Saturday, October 31, 2015

Comparisons - United Right

I'm working on various spreadsheets to show historical results of elections. One of the things I'm compiling, is Federal elections, with popular vote by province.

I've done some math with that to show some interesting things that should be kept in mind when judging historical results compared to the 1990's and it's divided right.

First, lets start with Ontario.

At the top, we have the simplest way to present the results. The "Conservative" vote follows both the modern Tories, and the old PC Party. You can see during the 90's, there was a clear drop in popular support. At the highest level - 18.8% in 1997 - it comes nowhere near the next lowest - 32.0% in 1968.

Seen in the middle, switching the PC Party for the Reform Alliance does not help either. Our newest high, 23.6%, is still a long distance from our lowest low from outside the period.

In fact, these results only really follow a clear pattern if you merge the two, as seen at the bottom. Now we get results that fall in line with history, all right about 38%, within 0.3% to be exact. You'll find many results above this, and many below, which tells me that the "historic" voting patterns of Ontario are best shown, during the 1990s, as a "divided right".

So, we've concluded that in order to best compare to history, we should simply add the PC+CA vote, right? Not so fast. Next, look at Alberta.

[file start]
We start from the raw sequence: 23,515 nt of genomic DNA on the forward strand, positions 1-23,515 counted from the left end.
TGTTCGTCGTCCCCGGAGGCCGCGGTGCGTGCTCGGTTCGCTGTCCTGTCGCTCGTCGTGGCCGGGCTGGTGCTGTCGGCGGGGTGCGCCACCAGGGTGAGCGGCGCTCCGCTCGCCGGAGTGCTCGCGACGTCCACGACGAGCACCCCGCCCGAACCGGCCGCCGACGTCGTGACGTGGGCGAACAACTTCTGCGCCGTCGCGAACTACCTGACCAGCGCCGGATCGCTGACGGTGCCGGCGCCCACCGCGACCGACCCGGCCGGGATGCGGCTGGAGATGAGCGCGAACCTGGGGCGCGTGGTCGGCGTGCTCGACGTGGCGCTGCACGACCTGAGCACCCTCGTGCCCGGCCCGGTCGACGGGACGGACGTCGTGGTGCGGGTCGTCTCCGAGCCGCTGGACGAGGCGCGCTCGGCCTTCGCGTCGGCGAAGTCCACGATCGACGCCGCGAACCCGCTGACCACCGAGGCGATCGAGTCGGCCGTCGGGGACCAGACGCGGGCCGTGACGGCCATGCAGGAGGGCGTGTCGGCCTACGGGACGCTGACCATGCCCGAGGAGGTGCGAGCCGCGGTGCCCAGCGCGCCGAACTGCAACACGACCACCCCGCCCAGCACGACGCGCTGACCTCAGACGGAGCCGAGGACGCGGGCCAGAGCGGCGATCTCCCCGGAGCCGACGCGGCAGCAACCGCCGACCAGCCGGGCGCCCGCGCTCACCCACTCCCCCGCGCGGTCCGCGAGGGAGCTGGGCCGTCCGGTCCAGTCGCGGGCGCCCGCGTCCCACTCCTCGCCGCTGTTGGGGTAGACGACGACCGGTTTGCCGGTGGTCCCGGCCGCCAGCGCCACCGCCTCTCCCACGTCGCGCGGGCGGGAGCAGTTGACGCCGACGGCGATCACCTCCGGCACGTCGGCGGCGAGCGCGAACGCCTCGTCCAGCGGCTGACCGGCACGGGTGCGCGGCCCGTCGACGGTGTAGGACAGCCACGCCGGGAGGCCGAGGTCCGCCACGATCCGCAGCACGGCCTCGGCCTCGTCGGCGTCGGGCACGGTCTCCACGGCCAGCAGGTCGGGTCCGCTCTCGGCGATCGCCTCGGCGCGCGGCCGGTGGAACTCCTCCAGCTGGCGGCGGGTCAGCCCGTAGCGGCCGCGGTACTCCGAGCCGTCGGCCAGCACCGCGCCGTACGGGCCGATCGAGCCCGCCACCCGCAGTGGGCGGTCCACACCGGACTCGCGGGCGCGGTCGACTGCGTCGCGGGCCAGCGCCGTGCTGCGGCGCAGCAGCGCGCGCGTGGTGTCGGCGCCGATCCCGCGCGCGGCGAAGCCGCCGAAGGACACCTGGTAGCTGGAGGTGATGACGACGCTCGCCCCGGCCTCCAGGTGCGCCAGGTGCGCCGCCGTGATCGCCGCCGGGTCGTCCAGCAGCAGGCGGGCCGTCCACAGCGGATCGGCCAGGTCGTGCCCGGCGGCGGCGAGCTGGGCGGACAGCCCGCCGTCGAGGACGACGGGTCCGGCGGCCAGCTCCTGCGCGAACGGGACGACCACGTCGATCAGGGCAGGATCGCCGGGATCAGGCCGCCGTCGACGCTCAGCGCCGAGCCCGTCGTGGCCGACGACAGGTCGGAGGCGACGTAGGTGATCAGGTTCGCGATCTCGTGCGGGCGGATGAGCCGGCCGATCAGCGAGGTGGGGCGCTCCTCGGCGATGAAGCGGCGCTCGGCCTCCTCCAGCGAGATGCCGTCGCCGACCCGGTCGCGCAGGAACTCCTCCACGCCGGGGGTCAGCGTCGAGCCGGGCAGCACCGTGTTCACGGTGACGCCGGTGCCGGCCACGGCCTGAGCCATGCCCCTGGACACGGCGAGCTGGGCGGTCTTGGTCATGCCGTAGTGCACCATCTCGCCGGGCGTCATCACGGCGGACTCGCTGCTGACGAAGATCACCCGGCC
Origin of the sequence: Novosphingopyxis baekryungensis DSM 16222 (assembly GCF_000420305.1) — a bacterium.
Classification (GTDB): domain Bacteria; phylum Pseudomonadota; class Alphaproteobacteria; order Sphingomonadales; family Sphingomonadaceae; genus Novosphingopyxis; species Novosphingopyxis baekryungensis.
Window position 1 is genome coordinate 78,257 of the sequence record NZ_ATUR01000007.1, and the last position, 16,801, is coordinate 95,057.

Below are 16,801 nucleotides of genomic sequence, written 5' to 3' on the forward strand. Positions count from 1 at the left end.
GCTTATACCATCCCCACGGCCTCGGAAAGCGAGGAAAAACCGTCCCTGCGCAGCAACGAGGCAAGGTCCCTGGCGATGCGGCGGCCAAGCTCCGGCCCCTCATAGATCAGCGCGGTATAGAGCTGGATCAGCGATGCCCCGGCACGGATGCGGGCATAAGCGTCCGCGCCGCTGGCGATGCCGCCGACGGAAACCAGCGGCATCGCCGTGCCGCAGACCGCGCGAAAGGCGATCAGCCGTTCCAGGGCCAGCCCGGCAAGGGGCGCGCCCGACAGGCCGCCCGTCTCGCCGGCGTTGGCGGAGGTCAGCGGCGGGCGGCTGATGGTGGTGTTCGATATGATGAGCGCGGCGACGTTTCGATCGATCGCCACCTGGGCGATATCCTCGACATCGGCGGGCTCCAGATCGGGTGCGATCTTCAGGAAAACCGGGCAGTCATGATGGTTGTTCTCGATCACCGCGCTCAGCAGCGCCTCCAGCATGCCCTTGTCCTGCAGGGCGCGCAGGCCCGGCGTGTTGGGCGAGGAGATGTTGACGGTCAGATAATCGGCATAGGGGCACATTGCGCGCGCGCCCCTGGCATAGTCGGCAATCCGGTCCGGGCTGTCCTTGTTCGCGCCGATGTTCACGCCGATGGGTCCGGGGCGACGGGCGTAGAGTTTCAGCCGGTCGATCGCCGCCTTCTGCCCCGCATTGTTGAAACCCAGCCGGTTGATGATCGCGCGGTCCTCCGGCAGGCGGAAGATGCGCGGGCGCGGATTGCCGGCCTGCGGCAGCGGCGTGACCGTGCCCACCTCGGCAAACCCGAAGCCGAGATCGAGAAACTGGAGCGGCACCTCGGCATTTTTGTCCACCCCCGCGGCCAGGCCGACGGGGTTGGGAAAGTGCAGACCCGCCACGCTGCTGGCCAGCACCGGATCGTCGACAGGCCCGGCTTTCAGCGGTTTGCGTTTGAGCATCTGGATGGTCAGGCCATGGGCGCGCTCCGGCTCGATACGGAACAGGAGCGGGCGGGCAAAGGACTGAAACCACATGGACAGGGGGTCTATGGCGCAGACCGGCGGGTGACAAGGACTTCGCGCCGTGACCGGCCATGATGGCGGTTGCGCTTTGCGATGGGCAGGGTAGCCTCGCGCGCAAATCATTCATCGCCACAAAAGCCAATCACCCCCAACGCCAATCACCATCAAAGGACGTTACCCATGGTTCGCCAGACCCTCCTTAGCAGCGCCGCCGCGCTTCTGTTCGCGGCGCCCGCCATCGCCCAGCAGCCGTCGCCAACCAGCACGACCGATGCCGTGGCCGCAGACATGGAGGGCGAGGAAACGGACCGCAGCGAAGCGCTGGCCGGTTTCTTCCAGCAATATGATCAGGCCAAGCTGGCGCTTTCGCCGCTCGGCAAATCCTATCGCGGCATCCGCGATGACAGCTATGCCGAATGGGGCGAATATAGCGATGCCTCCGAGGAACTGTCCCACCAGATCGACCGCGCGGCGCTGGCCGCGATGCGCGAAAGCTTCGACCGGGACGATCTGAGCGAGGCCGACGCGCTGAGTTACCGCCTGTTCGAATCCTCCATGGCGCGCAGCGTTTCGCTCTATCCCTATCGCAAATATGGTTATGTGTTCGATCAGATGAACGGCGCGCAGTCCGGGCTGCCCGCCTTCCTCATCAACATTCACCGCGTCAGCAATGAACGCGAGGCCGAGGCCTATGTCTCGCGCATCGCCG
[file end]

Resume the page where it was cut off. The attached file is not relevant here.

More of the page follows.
At the top we can clearly see the "Tory" line makes little sense.

The middle line is far better, and though there is a drop down to the 50's from the 60's, both before and after, this line fits in much better with our historical trends.

However, the bottom shows why it is not a simple addition. 72.4% would be, by far, the largest we've seen. Even the "low" of 66.9% only compares to the massive Mulroney majorities, or the Harper majority of 2011, at a time when the country had a Liberal majority.

As such, in Alberta, it clearly makes more sense, in context, to "replace" the PC vote totals with that of the Reform Alliance for the period in question.

I don't have a PEI graphic ready just yet, but, I have created tables like this before. In that table we see a pattern at the top; in that it is the PC Party that retained the "vote pattern" of right-wing voters in the province, with the Reform Alliance never able to establish itself.

As such, this post is sort of a "heads up" for what to expect when I do finish transcribing all this data. While I do plan to have a "clean" version of votes from 1988-2000, I plan to "merge" the numbers for comparison purposes where needed.

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